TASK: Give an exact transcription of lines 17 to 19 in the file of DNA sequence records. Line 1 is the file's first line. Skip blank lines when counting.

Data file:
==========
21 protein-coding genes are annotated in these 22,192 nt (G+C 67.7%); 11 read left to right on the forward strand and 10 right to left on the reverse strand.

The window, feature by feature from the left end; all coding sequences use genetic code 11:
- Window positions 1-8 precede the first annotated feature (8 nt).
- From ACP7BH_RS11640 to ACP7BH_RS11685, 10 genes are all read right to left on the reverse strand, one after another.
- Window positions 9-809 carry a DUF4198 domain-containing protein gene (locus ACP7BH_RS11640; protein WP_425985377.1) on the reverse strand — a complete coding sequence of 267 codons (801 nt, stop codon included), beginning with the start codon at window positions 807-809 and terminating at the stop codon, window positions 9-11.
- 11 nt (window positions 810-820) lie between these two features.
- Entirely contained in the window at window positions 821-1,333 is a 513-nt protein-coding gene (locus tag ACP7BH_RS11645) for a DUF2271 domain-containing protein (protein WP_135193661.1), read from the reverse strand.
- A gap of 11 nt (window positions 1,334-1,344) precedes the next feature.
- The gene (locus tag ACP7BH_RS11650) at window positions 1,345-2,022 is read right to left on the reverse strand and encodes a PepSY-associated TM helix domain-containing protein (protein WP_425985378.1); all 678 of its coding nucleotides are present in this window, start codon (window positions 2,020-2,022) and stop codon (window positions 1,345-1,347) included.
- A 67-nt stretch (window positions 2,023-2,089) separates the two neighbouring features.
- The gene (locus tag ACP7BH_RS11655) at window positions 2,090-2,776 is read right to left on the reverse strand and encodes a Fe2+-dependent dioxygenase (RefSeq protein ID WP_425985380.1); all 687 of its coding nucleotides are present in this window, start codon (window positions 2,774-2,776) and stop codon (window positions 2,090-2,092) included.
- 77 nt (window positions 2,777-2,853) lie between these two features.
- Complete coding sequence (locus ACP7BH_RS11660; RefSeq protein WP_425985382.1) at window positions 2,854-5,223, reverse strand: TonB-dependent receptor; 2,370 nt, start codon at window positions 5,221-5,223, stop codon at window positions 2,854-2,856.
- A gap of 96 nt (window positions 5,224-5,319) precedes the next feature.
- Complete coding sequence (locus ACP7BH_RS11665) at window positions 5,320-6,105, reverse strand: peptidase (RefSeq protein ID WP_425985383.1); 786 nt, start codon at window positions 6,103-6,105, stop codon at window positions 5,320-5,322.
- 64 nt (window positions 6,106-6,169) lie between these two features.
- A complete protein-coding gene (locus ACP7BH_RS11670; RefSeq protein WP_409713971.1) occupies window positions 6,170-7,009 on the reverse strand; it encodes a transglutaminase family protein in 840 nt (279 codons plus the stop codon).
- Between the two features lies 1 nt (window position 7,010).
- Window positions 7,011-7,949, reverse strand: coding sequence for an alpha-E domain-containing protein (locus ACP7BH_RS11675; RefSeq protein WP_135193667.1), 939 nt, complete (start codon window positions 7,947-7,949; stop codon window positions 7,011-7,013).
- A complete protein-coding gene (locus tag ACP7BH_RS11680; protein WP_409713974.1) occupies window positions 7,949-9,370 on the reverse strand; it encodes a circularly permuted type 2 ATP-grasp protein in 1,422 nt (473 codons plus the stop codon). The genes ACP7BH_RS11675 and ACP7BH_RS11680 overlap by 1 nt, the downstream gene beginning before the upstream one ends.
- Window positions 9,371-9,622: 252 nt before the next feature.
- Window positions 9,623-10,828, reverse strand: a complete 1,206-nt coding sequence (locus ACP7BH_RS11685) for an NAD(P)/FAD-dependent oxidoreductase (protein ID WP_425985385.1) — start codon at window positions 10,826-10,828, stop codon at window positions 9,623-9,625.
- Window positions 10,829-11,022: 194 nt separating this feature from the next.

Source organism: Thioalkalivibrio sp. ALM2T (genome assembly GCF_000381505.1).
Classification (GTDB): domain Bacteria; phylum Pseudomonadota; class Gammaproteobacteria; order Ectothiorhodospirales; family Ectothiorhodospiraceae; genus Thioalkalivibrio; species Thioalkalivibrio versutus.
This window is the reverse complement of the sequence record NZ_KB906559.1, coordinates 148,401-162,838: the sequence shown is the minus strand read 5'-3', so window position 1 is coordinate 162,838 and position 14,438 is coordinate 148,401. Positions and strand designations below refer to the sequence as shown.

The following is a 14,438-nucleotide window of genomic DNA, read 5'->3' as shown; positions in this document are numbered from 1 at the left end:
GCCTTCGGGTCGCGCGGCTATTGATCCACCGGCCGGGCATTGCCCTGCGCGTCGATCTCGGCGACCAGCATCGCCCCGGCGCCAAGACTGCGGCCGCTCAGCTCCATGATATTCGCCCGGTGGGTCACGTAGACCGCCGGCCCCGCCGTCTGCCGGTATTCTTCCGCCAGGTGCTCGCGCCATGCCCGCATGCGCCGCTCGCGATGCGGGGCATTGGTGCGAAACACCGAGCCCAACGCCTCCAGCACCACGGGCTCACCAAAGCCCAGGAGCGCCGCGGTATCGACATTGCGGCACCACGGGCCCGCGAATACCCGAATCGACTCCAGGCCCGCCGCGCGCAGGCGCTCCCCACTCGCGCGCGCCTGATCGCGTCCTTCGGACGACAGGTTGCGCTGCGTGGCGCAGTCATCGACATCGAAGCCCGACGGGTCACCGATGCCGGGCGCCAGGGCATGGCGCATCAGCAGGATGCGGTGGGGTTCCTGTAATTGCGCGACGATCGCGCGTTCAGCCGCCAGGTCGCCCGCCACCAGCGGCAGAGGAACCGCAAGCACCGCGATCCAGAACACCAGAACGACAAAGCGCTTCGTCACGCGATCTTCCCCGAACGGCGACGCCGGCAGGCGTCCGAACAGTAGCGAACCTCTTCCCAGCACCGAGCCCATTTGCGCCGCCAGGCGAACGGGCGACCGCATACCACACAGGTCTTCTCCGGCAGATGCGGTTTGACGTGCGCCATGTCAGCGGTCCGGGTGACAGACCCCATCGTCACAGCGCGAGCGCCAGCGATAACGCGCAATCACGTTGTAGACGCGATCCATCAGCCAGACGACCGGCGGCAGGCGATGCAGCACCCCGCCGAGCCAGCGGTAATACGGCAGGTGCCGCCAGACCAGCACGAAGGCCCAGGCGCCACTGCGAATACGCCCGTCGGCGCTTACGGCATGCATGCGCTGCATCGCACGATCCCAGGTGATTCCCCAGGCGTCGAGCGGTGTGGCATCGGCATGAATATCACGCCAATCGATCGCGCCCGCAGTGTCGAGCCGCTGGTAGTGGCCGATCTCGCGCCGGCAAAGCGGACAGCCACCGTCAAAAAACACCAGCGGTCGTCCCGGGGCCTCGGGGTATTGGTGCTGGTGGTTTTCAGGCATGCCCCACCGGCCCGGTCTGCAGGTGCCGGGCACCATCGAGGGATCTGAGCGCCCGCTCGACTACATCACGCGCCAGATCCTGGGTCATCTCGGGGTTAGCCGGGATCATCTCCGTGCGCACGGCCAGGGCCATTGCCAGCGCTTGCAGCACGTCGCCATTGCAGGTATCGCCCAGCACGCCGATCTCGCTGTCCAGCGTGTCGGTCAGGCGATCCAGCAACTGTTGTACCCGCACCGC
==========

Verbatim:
- A complete protein-coding gene (locus ACP7BH_RS11670; RefSeq protein WP_409713971.1) occupies window positions 6,170-7,009 on the reverse strand; it encodes a transglutaminase family protein in 840 nt (279 codons plus the stop codon).
- Between the two features lies 1 nt (window position 7,010).
- Window positions 7,011-7,949, reverse strand: coding sequence for an alpha-E domain-containing protein (locus ACP7BH_RS11675; RefSeq protein WP_135193667.1), 939 nt, complete (start codon window positions 7,947-7,949; stop codon window positions 7,011-7,013).